Learning to learn during a pandemic

We do not fully know the extent of children’s role in the spread of COVID-19. However, we do know that the global disruption of education poses a greater threat to most children than the virus itself.

Girl takes lesson after some classes reopened in Warsaw
A girl, wearing a protective mask, takes part in a lesson after schools reopened for grades 1-3 amid the COVID-19 lockdown in Warsaw, Poland, on May 25, 2020 [File: Reuters/Kacper Pempel]

The COVID-19 pandemic has sparked the largest disruption of education in history, exacerbating existing inequalities in education access. According to UNESCO, around 1.6 billion learners have been affected by school closures implemented worldwide in an effort to stop the spread of the virus. The negative consequences of school closures are numerous.

Decades of progress in education are at risk of being lost, with severe consequences for all learners, particularly for girls. Experience from former crises entailing school closures tells us that girls may, to a greater extent, face pressure to substitute education for domestic chores, and are at greater risk of early and forced marriage, early pregnancies, as well as sexual violence and abuse.

Often identified as the key to unlock progress on all of the United Nations’ Sustainable Development Goals, quality education can promote gender equality, inclusive economic growth and better health outcomes. While undoubtedly transformative when provided, the absence of education has detrimental effects beyond the lack of formal learning for the individual. Without education, we risk being further off-track in our efforts to achieve the Sustainable Development Goals.

Across the globe, governments, multilateral agencies and civil society organisations have strived to retain access to education through the provision of distance learning. Regrettably, those digital solutions that offer the greatest learning potential are rarely accessible to the poorest and most marginalised children, such as refugee and internally displaced children. Even low-tech solutions such as TV and radio education, may not be fully available to these groups.

Furthermore, learners with disabilities worldwide also faced barriers to their access to education and were at an educational disadvantage even before the pandemic. The effects of school closures impact them disproportionately, as many distance-learning solutions are not tailored to their needs. According to UNESCO, approaches combining low-tech, no-tech, captioning and sign language alternatives are possible solutions to heighten the inclusion of learners with disabilities.

Echoing this, we can conceive of the crisis as an opportunity to rethink and develop better, more accessible and inclusive education systems and methods. However, we must act quickly.

Inclusive and accessible distance learning can be a good way of keeping students connected to the education system during school closures. This limits the loss of learning and can ease the reintegration process once it is safe for schools to reopen. Because a safe return to school is critical. However, the virtual classroom cannot replace the physical classroom and the presence of teachers and co-students from a long-term perspective.

In a new policy brief, the UN Secretary-General presents key recommendations for mitigating the potentially devastating impact of the COVID-19 pandemic on education. Suppressing the spread of the virus is the single most effective measure for hastening the reopening of educational institutions. It is vital that authorities listen to all concerned parties – including teachers, parents and the students themselves – in order to facilitate an inclusive and safe return to school, for everyone. Coordination with the health community is paramount if schools are to reopen and stay open.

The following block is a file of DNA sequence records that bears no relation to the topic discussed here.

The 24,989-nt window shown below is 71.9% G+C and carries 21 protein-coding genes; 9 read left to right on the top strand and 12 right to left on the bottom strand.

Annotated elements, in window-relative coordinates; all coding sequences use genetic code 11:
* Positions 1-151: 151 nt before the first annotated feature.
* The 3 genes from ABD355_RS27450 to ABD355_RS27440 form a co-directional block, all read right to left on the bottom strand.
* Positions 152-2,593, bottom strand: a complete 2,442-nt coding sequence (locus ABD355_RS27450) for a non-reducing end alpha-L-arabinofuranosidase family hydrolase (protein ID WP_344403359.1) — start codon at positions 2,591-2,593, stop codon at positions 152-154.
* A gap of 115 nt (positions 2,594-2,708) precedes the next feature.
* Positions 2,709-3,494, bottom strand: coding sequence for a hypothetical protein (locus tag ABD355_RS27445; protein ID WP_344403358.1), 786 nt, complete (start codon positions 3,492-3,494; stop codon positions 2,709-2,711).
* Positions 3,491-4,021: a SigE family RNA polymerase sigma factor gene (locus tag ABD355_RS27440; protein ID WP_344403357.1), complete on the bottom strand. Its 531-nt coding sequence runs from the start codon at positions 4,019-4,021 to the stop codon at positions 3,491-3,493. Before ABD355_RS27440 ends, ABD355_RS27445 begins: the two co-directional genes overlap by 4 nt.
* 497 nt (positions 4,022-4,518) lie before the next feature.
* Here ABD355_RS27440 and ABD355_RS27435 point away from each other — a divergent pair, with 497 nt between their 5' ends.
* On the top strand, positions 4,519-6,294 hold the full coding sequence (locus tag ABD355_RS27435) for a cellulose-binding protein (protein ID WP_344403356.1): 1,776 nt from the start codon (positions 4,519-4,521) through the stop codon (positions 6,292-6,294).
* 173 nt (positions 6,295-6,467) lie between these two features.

Leaders around the globe now face hard decisions on how to reopen society while avoiding the uncontrolled spread of the disease. I am pleased to see that many countries are making education a priority, including through the controlled and safe reopening of educational institutions and the provision of distance learning opportunities.

In these challenging times, we continue to give particular priority to low-income countries as well as countries affected by crisis and conflict. Norway continues its support for education at a high level. Multilateral institutions such as UNESCO, UNICEF, The Global Partnership for Education and Education Cannot Wait and civil society organisations are all important partners.

However, to ensure a safe return to school for all affected learners, the bulk of finance for education will have to come from domestic resources. Despite a global context in which national budgets and official development assistance will come under increased pressure, it is vital to preserve finance for education.

Education is by nature a long-term endeavour. The benefits of investing in education now will provide the world with qualified health workers, resourceful teachers and well-prepared leaders decades down the road. Education is the key to unlock progress and development – and is vital for the betterment of the individual and our global community. We know that education reduces poverty and exploitation. We know that education increases productivity and leads to higher earnings. We know that a child whose mother can read is far more likely to live a healthy life.

All children, including all girls, must return to school. This is vital for rebuilding economies and societies, and for the freedom of our children.

The views expressed in this article are the author’s own and do not necessarily reflect Al Jazeera’s editorial stance.



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